Universal Credit delays hurt tenants and landlords

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As the benefit scheme continues to be rolled out across the UK, Universal Credit claimants who rent are finding themselves in arrears, due to the near 6-week wait for initial set up to complete. This is in turn means landlords face rent shortfalls and tenants face eviction.


In 2010, the then Work and Pensions Secretary Ian Duncan Smith announced the plan to create Universal Credit (UC); an all-encompassing benefit payment as a means to cut the spiralling cost of the 6 main existing means tested benefits.

It was designed to replace Jobseeker's Allowance, Housing Benefit, Working Tax Credit, Child Tax Credit Employment and Support Allowance and Income Support, and help incentivise more people into work and away from claiming financial support. In 2013, UC began rolling out across Job Centres in the UK.

Previously, benefits were paid either weekly, bi-weekly or 4-weekly, however, UC changed this to become one bulk monthly payment, which affected many who were budgeting on a week by week schedule, or who had rental agreements of similar time frames.

As of January 2017, UC has 450,000 claimants on its books, with a total of 960,000 claims made for UC between January 2016 and January 2017.

Rent payment arrears

One of the biggest problems affecting claimant tenants is formal waiting time when applying for UC.  There is a standard formal waiting time of up to 42 days from application to the first payment reaching a claimant. However, the Guardian reports that some claimants have said they were waiting close to 60 days before any money reached them, due to additional delays and processing times.

As many UC claimants are renters, both in the social and private sectors, having to wait nearly two calendar months for benefits to be paid has forced them into rent arrears, and this is where the problem for landlords lies.

A landlord whose tenant has not paid rent in two months is well within their rights to serve a notice and begin proceedings to evict the tenant.

The Guardian report linked to above highlighted that 8 out of 10 social housing tenants moved on to UC are falling into rent arrears or are increasing the level of pre-existing arrears. In some cases, they are turning to pay-day lenders and loan sharks in order to keep a roof over their heads.

While there are no current figures available for privately rented tenant arrears it would seem likely, given the issues highlighted, that those who have applied for UC are equally as likely to be facing arrears.

Recovering rent arrears

For landlords whose tenants fall into arrears, the government has stated landlords can contact the Universal Credit Service Centre to request a ‘third party deduction’ (contact details below) for rent arrears when the tenant reaches the equivalent of 2 months’ rent.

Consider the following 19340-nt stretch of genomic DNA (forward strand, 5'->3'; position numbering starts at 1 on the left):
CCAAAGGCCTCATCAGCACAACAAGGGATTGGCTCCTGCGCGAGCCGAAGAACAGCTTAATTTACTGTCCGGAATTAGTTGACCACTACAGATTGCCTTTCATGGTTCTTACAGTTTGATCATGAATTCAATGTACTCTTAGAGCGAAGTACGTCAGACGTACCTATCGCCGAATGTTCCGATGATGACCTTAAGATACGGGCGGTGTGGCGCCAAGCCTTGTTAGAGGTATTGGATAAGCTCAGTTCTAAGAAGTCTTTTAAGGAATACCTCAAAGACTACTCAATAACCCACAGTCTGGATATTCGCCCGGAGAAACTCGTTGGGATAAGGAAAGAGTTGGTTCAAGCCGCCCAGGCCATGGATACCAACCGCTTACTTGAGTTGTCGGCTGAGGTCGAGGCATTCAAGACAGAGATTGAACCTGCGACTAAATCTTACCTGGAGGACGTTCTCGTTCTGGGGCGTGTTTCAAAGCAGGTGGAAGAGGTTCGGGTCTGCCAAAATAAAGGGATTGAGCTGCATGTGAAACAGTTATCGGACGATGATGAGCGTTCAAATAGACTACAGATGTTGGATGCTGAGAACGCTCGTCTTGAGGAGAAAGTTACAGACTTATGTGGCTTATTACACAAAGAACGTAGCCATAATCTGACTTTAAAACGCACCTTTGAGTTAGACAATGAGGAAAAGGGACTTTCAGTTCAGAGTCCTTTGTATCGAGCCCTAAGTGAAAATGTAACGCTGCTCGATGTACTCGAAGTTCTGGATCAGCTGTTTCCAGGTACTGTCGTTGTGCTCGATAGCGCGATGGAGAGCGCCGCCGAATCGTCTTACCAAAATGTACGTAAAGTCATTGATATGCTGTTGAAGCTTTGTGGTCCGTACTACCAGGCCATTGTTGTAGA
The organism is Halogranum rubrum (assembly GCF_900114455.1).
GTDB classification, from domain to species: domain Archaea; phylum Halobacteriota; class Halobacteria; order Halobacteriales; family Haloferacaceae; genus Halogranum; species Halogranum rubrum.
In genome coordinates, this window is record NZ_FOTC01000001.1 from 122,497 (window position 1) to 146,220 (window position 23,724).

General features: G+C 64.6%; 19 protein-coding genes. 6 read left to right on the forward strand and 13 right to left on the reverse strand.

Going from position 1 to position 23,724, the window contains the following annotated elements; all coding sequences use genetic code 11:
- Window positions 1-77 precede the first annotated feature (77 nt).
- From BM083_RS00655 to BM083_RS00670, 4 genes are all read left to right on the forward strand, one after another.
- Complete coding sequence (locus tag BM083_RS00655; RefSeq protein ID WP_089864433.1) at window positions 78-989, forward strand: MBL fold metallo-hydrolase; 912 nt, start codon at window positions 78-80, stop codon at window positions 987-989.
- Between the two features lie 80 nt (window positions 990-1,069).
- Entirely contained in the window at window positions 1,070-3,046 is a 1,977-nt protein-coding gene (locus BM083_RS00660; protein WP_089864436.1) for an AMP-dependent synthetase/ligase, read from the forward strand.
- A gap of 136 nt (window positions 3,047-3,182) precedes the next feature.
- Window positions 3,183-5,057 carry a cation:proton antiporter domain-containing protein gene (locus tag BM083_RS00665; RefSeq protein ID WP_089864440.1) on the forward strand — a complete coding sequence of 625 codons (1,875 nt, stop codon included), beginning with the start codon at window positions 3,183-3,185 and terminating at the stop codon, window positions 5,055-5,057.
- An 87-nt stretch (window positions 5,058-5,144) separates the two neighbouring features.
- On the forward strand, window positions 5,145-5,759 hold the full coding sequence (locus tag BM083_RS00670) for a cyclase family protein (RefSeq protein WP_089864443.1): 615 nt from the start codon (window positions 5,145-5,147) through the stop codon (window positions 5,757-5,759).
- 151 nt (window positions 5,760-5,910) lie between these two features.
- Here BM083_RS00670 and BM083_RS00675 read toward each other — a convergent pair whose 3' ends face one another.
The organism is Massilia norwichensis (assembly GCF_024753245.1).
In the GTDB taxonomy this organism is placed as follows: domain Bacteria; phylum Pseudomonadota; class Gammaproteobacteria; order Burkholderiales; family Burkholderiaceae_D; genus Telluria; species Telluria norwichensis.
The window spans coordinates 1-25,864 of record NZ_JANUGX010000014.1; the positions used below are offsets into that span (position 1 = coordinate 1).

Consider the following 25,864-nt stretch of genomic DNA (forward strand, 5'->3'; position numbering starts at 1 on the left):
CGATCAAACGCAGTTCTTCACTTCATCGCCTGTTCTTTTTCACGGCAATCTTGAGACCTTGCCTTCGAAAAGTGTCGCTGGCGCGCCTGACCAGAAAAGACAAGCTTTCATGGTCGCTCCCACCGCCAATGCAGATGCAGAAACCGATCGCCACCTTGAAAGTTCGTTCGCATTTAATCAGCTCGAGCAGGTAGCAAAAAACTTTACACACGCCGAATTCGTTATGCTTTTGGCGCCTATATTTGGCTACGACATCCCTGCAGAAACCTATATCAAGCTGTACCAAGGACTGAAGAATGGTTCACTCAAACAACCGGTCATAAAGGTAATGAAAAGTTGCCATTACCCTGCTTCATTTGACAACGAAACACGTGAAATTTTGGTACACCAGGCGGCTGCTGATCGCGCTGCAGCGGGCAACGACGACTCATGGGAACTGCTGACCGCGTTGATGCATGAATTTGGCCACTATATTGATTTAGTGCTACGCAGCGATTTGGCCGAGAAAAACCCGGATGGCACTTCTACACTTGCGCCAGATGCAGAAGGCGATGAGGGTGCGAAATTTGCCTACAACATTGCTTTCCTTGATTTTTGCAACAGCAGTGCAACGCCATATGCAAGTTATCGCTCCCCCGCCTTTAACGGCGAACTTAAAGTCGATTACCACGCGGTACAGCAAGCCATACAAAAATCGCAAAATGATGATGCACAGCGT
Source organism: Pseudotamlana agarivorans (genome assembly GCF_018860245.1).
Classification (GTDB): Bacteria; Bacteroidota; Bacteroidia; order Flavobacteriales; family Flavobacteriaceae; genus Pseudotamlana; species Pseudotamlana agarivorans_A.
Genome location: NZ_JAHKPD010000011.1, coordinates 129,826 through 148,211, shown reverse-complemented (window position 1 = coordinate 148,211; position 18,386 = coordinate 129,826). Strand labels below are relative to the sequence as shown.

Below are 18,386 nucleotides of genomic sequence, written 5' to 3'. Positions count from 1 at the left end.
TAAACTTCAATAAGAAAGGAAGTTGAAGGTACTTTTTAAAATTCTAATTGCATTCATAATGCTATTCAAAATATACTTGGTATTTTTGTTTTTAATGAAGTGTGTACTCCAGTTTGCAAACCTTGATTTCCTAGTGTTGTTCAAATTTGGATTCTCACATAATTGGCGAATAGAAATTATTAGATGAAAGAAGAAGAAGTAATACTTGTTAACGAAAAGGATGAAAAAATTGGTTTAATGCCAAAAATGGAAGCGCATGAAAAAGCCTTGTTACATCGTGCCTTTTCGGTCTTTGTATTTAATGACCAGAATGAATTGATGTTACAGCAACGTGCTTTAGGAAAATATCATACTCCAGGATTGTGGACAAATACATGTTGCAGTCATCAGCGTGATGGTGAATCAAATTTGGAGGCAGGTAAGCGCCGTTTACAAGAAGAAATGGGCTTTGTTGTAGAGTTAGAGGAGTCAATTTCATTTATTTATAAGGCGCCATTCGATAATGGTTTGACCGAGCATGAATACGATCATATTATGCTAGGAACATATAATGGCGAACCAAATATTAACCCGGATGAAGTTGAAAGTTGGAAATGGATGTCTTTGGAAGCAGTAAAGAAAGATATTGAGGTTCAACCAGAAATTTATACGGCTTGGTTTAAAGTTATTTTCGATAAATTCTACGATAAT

The government guidance states that “The maximum rate at which deductions for rent arrears can be made is 20%. The rate used will depend on the claimant’s circumstances.”

Contact the Universal Credit Service on 0345 600 0723

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A knock-on effect for buy-to-let

Landlords, who have already been battered with multiple financially draining legislative changes over the last 12 months, are now faced with the prospect of having some tenants unable to pay their rent for up to two months.

This then leads to the landlord having to make a tough decision, do they wait and hope that the tenant has enough money to pay their rent when it does reach them, or do they evict tenants for non-payment of rent, further exacerbating the already concerning homeless problem, and being in debt themselves?

Exaggerated claims

Former welfare minister Lord Freud, who oversaw the development of UC for 6 years until he stepped down last year, said that while there was a problem with the UC rollout, it was being exaggerated:

I was looking at figures that said there was a problem. There was a proportion of people – probably around a quarter – where universal credit was having an effect on arrears…There is an arrears issue, I’m not going to deny that, and things need to be done but it is not the dramatic story you are hearing from people.” (Guardian, 8th February 2017)

Growing landlord unease

With the plethora of recent punitive changes already placing pressure on the profitability of buy-to-let, landlords are understandably uneasy at the prospect of further financial exposure. For this reason, it is hardly surprising that landlords are becoming reluctant to take on tenants reliant on Universal Credit.

Similarly, where existing tenants are being switched to Universal Credit and the delays are causing arrears, the upshot is inevitably risk of eviction, because there is no adequate process in place to address the issue for either party.

There is no short-term end in sight either, the full rollout of Universal Credit has been delayed by the government. It was originally set to be completed by 2017 and is now set to be completed by 2022.

Even former supporters of Universal Credit are raising questions as to its application. UK think tank, The Resolution Foundation, have advised the government to consider whether the “current design is right for the new economic conditions Britain faces”.

This information should not be interpreted as financial advice. Mortgage and loan rates are subject to change.